Nigeria has set in motion machinery that will see the country exporting yam to Europe and the Americas in the shortest possible time. A Technical Committee on Nigerian Yam Export Programme was inaugurated in February 2017 and the programme flagged off June 29 by then acting President Yemi Osinbajo. The committee is headed by professor Simon Irtwange.
We welcome this yam export initiative of the government as a way to wean the country off dependence on a single foreign exchange earner, oil. This fossil fuel is becoming less reliable as a revenue earner, this besides its many other disadvantages like environmental pollution. Diverification of the revenue base, therefore, is very critical to the reflation of the Nigerian economy still in recession.
There are certain things that stand Nigeria in a good stead to export yam, though right now its staple crop. For one, we account for over 60 percent of the global yam output put at 51,778 tonnes in 2008. Nigeria’s yam cultivation belt runs from the North-central region through the Middlebelt, the South-east to the North-west.
Agriculture minister Chief Audu Ogbeh expects Nigeria to gross $8bn in foreign exchange annually. He thinks that we should be able to upstage Ghana, already well established in this export business, as the largest yam exporter in Africa. “I saw the figures of Ghana’s earnings from yam export and their targets for the future and it was quite impressive”, he told the technical committee. “If Ghana can aim at a few billion dollars a year from yam, there is no reason why Nigeria cannot quadruple that”.
Chief Ogbeh added: “This programme has to succeed; we must sell whatever we produce to the world because we are buying too much”. The minister is right about Nigeria’s rising food import bill. It imported, for instance, over $1bn worth of American and Thai rice annually between 2009 and 2013. Within that period local production plummetted because of foreign competition.
Besides improving our import substitution drive, yam exports will draw our unemployed teeming young men and women into agriculture. We shall have a pool of younger people to replace the present population of yam farmers who are ageing fast. A gradual drop in urban crime will be the inevitable result.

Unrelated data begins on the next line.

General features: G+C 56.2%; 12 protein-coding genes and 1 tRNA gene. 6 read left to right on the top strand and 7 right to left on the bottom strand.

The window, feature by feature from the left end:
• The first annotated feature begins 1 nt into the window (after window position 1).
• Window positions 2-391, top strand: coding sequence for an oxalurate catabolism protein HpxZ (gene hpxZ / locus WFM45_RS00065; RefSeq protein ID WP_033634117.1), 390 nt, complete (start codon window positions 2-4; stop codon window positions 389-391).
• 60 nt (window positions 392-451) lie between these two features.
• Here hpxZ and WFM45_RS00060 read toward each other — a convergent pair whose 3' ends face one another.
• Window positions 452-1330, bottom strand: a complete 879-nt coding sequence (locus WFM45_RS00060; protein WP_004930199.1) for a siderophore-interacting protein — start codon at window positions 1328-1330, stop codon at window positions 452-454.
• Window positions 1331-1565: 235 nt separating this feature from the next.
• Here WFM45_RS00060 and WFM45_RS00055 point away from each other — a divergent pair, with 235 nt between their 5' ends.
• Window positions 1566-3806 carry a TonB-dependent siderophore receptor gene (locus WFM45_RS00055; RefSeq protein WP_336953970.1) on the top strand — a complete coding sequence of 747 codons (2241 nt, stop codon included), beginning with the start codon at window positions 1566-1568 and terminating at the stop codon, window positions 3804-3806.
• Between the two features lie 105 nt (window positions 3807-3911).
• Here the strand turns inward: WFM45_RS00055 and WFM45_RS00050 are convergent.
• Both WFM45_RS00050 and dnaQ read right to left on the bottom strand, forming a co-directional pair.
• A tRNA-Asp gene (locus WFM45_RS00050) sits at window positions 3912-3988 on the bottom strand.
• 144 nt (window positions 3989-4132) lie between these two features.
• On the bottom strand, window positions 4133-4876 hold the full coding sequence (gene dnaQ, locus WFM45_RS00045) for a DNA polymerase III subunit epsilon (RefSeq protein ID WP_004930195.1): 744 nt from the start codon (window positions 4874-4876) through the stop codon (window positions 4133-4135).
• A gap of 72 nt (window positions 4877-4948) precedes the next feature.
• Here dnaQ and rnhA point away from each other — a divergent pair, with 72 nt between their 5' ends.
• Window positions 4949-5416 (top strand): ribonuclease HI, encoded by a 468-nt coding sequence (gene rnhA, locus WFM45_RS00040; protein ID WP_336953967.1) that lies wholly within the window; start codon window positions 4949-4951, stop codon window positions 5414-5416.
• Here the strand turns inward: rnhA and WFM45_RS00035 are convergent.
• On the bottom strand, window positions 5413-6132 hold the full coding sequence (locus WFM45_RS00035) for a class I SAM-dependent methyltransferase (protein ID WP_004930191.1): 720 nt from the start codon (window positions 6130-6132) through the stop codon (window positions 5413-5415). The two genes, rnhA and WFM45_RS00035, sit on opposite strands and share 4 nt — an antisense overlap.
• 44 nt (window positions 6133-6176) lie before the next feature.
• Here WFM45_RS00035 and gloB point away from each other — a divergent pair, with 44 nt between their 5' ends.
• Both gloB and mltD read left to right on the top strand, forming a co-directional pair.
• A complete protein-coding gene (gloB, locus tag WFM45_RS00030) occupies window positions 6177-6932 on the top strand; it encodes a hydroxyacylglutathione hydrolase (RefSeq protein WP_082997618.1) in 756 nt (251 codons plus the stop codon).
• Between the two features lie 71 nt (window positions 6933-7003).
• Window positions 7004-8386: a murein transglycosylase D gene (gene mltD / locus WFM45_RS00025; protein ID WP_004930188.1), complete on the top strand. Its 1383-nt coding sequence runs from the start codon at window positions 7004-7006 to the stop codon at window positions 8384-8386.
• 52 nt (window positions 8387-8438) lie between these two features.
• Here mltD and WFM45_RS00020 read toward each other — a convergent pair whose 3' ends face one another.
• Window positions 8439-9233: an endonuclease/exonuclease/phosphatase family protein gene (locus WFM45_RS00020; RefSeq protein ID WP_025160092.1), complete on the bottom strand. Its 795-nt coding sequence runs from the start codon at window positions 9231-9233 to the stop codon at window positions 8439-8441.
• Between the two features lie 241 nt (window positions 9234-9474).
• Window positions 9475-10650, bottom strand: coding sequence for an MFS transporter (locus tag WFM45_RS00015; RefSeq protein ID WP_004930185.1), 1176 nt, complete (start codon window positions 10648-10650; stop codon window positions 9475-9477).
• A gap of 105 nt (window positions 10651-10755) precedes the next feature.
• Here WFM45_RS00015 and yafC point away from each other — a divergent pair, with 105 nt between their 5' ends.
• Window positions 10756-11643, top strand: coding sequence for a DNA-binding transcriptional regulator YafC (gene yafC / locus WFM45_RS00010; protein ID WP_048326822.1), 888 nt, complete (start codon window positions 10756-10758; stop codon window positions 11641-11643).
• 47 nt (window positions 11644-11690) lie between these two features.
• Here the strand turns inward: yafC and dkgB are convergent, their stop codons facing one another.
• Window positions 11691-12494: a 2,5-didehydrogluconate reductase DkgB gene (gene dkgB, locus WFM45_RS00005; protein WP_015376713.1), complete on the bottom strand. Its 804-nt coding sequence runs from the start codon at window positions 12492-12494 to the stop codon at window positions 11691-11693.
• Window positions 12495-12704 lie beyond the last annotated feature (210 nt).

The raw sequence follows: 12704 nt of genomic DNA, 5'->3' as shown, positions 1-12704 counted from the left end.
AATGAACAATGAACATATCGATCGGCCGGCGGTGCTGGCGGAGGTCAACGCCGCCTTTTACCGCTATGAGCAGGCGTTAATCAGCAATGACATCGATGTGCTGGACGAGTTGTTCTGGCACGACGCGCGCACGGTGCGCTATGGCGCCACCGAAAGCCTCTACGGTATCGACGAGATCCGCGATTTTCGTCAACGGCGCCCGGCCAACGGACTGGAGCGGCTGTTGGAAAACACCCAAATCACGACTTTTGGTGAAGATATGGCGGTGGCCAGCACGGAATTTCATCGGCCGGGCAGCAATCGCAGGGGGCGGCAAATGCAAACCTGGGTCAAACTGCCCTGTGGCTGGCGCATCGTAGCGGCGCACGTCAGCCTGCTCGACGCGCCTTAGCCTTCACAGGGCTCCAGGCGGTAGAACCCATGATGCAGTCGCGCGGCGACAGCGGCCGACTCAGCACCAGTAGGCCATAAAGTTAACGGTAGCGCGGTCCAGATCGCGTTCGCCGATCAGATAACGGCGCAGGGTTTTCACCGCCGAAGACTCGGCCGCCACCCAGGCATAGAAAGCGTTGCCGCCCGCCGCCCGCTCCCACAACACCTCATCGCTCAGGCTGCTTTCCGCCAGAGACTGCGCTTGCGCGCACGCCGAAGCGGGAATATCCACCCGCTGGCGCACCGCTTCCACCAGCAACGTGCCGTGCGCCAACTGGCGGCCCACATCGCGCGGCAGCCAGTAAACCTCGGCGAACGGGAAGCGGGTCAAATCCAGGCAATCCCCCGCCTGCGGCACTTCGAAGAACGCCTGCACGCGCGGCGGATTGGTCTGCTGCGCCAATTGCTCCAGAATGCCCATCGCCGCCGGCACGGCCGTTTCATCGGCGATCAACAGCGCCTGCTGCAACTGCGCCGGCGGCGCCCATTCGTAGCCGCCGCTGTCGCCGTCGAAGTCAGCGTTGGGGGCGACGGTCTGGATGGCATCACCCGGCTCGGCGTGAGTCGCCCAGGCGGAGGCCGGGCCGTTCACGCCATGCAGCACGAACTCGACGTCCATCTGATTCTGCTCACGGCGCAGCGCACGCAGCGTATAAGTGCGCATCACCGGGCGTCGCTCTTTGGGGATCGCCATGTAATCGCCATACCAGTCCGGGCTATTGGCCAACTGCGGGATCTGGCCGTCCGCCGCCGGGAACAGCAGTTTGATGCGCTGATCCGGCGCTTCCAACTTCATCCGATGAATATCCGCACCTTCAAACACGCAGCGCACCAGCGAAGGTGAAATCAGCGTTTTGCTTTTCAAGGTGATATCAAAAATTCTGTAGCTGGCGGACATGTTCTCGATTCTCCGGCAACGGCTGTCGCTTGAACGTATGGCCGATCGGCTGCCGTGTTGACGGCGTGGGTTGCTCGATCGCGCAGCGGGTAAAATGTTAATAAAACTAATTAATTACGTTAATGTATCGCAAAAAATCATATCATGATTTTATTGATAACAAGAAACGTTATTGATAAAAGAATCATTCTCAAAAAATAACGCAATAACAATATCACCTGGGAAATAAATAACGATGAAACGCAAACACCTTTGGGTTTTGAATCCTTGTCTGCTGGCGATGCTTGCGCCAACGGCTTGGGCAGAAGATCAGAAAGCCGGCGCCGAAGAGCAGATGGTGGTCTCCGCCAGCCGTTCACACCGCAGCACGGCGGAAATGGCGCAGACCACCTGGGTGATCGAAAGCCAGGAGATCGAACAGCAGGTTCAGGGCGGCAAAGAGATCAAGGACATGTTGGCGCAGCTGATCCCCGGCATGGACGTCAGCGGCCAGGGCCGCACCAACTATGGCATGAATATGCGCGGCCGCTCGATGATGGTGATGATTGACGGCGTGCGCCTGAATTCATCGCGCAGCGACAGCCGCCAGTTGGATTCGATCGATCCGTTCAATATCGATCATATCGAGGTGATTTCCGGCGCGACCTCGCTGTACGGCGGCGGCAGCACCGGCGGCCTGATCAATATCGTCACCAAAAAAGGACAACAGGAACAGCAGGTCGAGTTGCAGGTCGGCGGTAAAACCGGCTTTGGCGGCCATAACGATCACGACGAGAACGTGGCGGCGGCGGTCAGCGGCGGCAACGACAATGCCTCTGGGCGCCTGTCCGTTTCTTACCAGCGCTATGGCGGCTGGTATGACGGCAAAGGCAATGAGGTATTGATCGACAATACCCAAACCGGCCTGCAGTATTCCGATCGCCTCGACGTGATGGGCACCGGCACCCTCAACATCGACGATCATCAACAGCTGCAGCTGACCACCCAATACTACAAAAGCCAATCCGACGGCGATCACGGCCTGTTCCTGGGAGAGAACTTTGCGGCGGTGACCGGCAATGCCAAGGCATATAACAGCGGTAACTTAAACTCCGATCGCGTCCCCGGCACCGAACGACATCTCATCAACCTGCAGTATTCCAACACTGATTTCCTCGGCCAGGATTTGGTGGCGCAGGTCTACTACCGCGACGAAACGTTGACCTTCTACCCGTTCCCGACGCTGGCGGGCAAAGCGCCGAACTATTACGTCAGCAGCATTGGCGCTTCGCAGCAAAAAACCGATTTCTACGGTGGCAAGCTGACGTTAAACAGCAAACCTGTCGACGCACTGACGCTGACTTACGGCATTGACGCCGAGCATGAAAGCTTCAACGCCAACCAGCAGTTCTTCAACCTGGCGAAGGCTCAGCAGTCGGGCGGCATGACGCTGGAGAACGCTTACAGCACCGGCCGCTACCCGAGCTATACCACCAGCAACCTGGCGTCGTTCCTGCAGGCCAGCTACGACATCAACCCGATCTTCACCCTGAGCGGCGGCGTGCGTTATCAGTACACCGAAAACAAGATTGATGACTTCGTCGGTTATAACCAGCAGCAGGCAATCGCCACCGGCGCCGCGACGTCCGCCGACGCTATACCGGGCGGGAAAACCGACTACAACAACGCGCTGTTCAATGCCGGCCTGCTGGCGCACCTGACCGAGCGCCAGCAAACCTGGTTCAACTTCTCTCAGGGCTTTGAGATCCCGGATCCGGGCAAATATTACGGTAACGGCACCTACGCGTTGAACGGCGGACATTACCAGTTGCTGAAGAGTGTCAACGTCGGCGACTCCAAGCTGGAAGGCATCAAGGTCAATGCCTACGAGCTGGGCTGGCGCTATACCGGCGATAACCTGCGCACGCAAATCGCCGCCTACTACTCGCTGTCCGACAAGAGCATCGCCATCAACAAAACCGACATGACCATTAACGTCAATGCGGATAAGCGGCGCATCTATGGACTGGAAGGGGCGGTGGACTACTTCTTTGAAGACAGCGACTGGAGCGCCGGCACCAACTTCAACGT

However, there is something in the minister’s tone that is worrying. There is a tinge of desperation and doubt, suggesting that not much thouht has gone into the programme. He said it “must” succeed. With adequate planning, we don’t see why the programme shouldn’t succeed. But given the country’s lack of an up to date data base that has made national development planning a harrowing experience, we can see Chief Ogbeh’s discomfort. He correctly asked, “Can we design a plough that can make the yam heaps?” With a comatose industrial sector, the question is rhetorical.
Prof. Irtwange did his best to reassure the minister that the job could be done. He said, “We have standards that we are following and they have to do with pytho-sanitary requirements to meet international standards. We have combined the standards of Ghana and Nigeria to make sure our yams are not rejected at the international markets”. But his confidence baloon was pricked by concerns raised by yam exporters over a possible high market rejection rate and the country’s notorious inter agency rivalry.
Federal agencies participating in the programme include the Nigerian Police Force, Directorate of State Security, Quarantine Services, National Drugs Law Enforcement Agency, Nigerian Immigration Services, Nigeria Customs Services and FAAN Aviation Security, “among others”. There is a wise saying, “too many hands spoil the soup”. This large number is a sure recipe for disaster. Already, two agencies – Quarantine Services and FAAN – are quarrellling over access to export and import destination points at airports.
Exporters have also complained over lack of quality yam seedlings, transportation and storage. Add to these concerns over whether we are meeting domestic yam demand. The WHO recently placed Nigeria in the list of countries that will be hit by famine and starvation this 2017 from failed harvests due to terrorist activities. Prof. Irtwange himself hinted at a funding difficulty for his committee. These are veritable challenges that the government needs to confront head on. Resolving them will be the key to the success of the yam export programme. Anything short of that amounts to wishful thinking.